1 To Miss Bart, in short, no such opportunities were possible.
2 Lily was duly impressed by the magnitude of her opportunities.
3 Under the glitter of their opportunities she saw the poverty of their achievement.
4 No one, however, appeared to profit by the opportunity; and after a half hour of fruitless waiting she rose and wandered on.
5 It was not till some two weeks after her visit from Lily that Gerty had the opportunity of communicating her fears to Selden.
6 It was not, after all, opportunity but imagination that he lacked: he had a mental palate which would never learn to distinguish between railway tea and nectar.
7 But he was prompt to perceive that the general dulness of the season afforded him an unusual opportunity to shine, and he set about with patient industry to form a background for his growing glory.
8 Yes, he could now read into that farewell all that his heart craved to find there; he could even draw from it courage not to accuse himself for having failed to reach the height of his opportunity.
9 She liked to think of her beauty as a power for good, as giving her the opportunity to attain a position where she should make her influence felt in the vague diffusion of refinement and good taste.
10 While her friend reproached her for missing the opportunity to eclipse her rivals, she was once more battling in imagination with the mounting tide of indebtedness from which she had so nearly escaped.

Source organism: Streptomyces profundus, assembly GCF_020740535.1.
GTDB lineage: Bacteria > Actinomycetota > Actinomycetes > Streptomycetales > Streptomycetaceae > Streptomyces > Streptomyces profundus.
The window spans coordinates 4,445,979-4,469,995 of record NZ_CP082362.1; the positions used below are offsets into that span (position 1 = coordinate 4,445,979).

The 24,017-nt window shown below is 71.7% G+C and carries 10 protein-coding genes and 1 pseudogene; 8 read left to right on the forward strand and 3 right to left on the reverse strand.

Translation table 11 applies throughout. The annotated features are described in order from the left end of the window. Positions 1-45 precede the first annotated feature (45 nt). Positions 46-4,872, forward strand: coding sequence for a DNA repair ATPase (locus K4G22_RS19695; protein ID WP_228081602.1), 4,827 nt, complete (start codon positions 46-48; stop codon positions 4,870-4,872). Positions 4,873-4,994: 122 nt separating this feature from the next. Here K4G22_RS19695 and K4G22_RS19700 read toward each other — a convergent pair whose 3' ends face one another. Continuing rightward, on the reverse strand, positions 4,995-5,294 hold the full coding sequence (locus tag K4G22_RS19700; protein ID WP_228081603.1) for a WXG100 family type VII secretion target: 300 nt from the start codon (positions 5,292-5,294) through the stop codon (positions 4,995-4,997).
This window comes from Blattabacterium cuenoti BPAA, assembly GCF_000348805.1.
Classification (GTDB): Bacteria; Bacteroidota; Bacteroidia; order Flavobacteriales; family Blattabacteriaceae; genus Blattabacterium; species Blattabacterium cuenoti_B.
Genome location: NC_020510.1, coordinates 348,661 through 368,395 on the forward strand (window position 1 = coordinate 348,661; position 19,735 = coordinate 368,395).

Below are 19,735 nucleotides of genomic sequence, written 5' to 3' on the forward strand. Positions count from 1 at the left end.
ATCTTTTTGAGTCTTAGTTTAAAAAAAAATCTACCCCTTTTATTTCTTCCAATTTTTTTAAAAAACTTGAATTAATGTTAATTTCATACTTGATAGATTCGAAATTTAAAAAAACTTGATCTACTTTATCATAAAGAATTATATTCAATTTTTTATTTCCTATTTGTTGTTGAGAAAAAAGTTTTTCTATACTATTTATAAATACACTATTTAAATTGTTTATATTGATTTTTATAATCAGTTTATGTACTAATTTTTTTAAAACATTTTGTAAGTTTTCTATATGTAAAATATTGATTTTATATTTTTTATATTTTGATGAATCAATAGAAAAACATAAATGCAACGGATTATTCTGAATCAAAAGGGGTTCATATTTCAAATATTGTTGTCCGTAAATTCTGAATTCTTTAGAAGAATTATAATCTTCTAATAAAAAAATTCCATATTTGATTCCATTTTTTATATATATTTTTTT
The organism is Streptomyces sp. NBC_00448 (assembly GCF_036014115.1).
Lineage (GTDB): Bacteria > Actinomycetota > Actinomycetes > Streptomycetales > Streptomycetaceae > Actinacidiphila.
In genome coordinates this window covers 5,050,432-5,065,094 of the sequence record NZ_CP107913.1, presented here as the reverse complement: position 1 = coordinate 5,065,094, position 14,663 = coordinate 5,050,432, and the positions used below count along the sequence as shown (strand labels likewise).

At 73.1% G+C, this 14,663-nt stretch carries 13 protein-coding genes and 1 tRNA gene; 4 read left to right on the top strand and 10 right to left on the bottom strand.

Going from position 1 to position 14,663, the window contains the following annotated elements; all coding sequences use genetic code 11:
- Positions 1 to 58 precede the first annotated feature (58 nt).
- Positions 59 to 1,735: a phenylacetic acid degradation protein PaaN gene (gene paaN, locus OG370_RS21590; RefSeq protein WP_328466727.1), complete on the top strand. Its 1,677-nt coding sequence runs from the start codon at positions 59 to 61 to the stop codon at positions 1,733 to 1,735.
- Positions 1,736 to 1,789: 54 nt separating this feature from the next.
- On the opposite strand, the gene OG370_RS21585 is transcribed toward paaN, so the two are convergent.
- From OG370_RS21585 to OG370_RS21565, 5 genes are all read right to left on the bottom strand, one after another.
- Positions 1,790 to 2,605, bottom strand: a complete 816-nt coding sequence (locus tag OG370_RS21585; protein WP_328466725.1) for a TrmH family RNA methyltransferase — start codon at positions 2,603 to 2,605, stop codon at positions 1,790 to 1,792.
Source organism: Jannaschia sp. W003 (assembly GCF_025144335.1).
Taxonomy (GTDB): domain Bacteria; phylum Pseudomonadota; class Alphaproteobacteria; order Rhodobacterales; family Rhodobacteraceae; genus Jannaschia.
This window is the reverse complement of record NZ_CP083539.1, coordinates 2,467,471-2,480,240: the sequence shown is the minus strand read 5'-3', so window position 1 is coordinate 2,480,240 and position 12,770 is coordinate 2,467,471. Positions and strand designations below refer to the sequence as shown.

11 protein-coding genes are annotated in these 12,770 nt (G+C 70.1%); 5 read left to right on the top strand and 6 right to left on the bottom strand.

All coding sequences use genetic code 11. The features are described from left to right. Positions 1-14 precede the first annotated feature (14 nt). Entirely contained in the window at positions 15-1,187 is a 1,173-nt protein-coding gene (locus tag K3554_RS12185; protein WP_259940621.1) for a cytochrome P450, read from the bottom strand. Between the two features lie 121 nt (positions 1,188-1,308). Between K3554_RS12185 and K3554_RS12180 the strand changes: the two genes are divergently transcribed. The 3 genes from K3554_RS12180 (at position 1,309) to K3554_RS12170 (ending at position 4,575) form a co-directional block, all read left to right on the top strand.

11 There were moments when such scenes delighted Lily, when they gratified her sense of beauty and her craving for the external finish of life; there were others when they gave a sharper edge to the meagreness of her own opportunities.
12 In the care of such a guardian, it soon became clear to Lily that she was to enjoy only the material advantages of good food and expensive clothing; and, though far from underrating these, she would gladly have exchanged them for what Mrs. Bart had taught her to regard as opportunities.
13 Not caring to diminish the impression she had produced, she held herself aloof from the audience till the movement of dispersal before supper, and thus had a second opportunity of showing herself to advantage, as the throng poured slowly into the empty drawing-room where she was standing.
14 These words, uttered by that experienced connoisseur, Mr. Ned Van Alstyne, whose scented white moustache had brushed Selden's shoulder whenever the parting of the curtains presented any exceptional opportunity for the study of the female outline, affected their hearer in an unexpected way.
15 It was true, then, that she had taken money from Trenor; but true also, as the contents of the little desk declared, that the obligation had been intolerable to her, and that at the first opportunity she had freed herself from it, though the act left her face to face with bare unmitigated poverty.
16 It would be difficult to follow her there, and still more difficult, should he do so, to contrive the opportunity for a private word; and he had almost decided on the unsatisfactory alternative of writing, when the ceaseless diorama of the square suddenly unrolled before him the figures of Lord Hubert and Mrs. Bry.
17 He knew only that he had never seen Lily look smarter in her life, that there wasn't a woman in the house who showed off good clothes as she did, and that hitherto he, to whom she owed the opportunity of making this display, had reaped no return beyond that of gazing at her in company with several hundred other pairs of eyes.
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